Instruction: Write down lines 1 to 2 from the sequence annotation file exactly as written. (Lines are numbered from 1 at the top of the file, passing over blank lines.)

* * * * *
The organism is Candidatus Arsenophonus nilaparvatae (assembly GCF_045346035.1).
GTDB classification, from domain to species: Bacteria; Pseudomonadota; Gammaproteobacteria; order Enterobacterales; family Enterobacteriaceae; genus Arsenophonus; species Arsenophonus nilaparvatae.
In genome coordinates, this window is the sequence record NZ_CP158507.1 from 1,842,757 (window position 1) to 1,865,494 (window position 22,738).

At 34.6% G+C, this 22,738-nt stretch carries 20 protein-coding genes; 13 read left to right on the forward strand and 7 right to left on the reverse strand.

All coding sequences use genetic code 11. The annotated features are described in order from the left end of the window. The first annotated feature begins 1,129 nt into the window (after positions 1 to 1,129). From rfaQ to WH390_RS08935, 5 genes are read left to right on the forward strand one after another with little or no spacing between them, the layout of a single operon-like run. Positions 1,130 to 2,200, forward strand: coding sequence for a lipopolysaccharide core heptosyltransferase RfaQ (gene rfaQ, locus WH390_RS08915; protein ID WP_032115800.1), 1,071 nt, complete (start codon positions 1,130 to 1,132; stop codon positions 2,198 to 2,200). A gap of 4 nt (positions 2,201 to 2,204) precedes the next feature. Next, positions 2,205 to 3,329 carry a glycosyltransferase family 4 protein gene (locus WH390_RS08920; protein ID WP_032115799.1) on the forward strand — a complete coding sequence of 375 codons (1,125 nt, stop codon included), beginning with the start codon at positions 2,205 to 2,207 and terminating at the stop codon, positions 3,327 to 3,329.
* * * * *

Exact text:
The organism is Candidatus Arsenophonus nilaparvatae (assembly GCF_045346035.1).
GTDB classification, from domain to species: Bacteria; Pseudomonadota; Gammaproteobacteria; order Enterobacterales; family Enterobacteriaceae; genus Arsenophonus; species Arsenophonus nilaparvatae.